Texas Has Long Been Red, But How Long Before That Changes?

by, Cort Koss, Staff Writer

Being born in 1990 gave me one distinct advantage in life, because I was old enough to vote in the 2008 election. I felt such pride in my newfound responsibility, and I refused to take it lightly. That November, I stepped into a voting booth and cast my vote for then Senator Barack Obama. My only issue was I knew my choice for president was destined to lose my home state, the deeply conservative Texas, to the late Senator John McCain by a sound 12 percent. And this scenario played out again in 2012, when President Obama lost Texas to Mitt Romney by 16 percent. But being the sadistic person I am, every two or four years, I drove to a polling station and performed this civic duty, even if it was an effort in futility.

Though I have moved on from Texas, the lone-star state still holds a place in my heart.

That is why, this year, there is one question that I am asking this year more than any before: could Texas finally be a battleground state? According to the Texas Tribune’s voter monitoring system, “as of Oct. 22, 6.4 million people, or 37.6% of the registered voters, had cast their ballots.” This number is shocking when compared to the state’s turnout for the past three presidential elections, none of which surpassed nine million. This year has seen record-breaking early voting numbers across the country. While these numbers are very encouraging for Democrats, Marc Caputo and Zach Montellaro with POLITICO believe, “the turnout data does not mean the president will lose to Joe Biden. Both sides are bracing for a close race and a giant wave of Republicans to vote in person on Nov. 3. Yet the turnout disparity with new and

less-reliable voters have forced Republican political operatives to take notice.” Furthermore, this risky strategy of waiting on an election day turnout may prove to be the Republicans downfall for a few reasons. First, the president’s favorability ratings have remained around 43 percent. Which is not good news for an incumbent running against an opponent with favorability at 52 percent (according to News Gallup Poll). Second, despite an increase in the number of registered Republican voters in three states — Florida, North Carolina & Pennsylvania — it is looking increasingly difficult for the president to build on the 63 million votes he received in 2016. Lastly, all models that support a Republican victory on Nov. 3 are contingent upon the certainty that Texas will stay red. And if there is one lesson to take away from 2020 it is — nothing is certain.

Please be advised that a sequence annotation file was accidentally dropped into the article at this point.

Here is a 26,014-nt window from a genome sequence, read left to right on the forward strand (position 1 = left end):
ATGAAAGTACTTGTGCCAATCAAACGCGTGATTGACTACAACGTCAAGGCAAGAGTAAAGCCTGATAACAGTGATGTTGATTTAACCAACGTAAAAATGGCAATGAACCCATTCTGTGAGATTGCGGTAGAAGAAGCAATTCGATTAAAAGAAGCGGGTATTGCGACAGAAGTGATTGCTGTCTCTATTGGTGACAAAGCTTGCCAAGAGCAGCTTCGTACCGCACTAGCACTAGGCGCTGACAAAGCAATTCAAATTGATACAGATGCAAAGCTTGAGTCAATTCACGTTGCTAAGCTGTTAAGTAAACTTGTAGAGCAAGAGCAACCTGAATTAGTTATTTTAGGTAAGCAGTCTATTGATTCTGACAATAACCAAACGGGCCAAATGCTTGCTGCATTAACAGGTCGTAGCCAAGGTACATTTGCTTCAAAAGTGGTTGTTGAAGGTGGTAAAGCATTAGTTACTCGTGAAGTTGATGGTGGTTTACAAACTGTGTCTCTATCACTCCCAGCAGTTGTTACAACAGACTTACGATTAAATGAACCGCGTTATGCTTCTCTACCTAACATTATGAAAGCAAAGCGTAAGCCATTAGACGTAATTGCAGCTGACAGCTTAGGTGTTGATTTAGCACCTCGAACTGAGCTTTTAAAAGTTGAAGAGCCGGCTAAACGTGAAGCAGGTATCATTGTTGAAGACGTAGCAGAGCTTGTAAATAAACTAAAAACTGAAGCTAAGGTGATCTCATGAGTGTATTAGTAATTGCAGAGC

The past 50 years have seen Texas develop into a deep red state, which holds 38 of the 538 votes in the Electoral College. Of which a candidate only needs a simple majority of 270 to be elected President of the United States. That is 15 percent of the necessary votes are handed out by one state that a Democratic candidate has not won since Jimmy Carter in 1976. But this year, that voting record could be in doubt since population shifts and increased political activity have lifted the number of registered voters in Texas to 16.9 million, a 10 percent increase from 2016. With this level of increased registered voters and early voting, Michael Li, senior counsel at New York University’s Brennan Center for Justice, predicts over 11.4 million Texans will cast a ballot this year, 3.5 million more than 2016.

Derek Ryan, a Republican voter data expert, feels there is strong support among both parties in Texas, but it is impossible to tell which party is leading in early voting. Not only do Texans not have the option to align with a particular when they register to vote, but 39 percent of all early voters have no primary voting history. This unprecedented wave of new voters makes the direction Texas could go on Nov. 3 extremely uncertain, and with the election approaching, the Republicans seem to have an even bigger issue on their hands, timing. “The concerning thing for Republicans is that one a Democrat vote is cast, or once a vote is cast in general, it can’t be taken back,” said Chris Wilson, a Republican data analyst. Which means the window of opportunity is closing for the Republicans to make their case to voters.

In Texas there is a saying, “if you don’t like the weather, just wait five minutes.” Growing up in a state that is known for lightning storms, hurricanes, and tornadoes this saying made a lot of sense to me. Though now I think it is the political climate in Texas that may be shifting just as fast as the weather. There are certain moments in life that are so monumental that when it happens, you remember exactly where you were and what you were doing at the time. I imagine the day Texas goes blue will be one of these moments. Even if the “impossible” does not happen this year, and Texas’s 38 electoral votes go to the Republican candidate, things in Texas are not as they once were. Of course, I now have a new question, “if not now, then when?”

Editor’s Note: The opinions expressed in The Quadrangle are those of the individual writers and do not not necessarily reflect the views of the Editorial Board, the College or the student body.

Cort Koss is a senior communication major concentrating in sports media production. Originally hailing from Texas, Koss is now a New York resident. Koss joined The Quadrangle’s staff at the start of the fall 2020 semester and is now a staff writer for the publication. He is also a member of WRCM where he talks all things sports.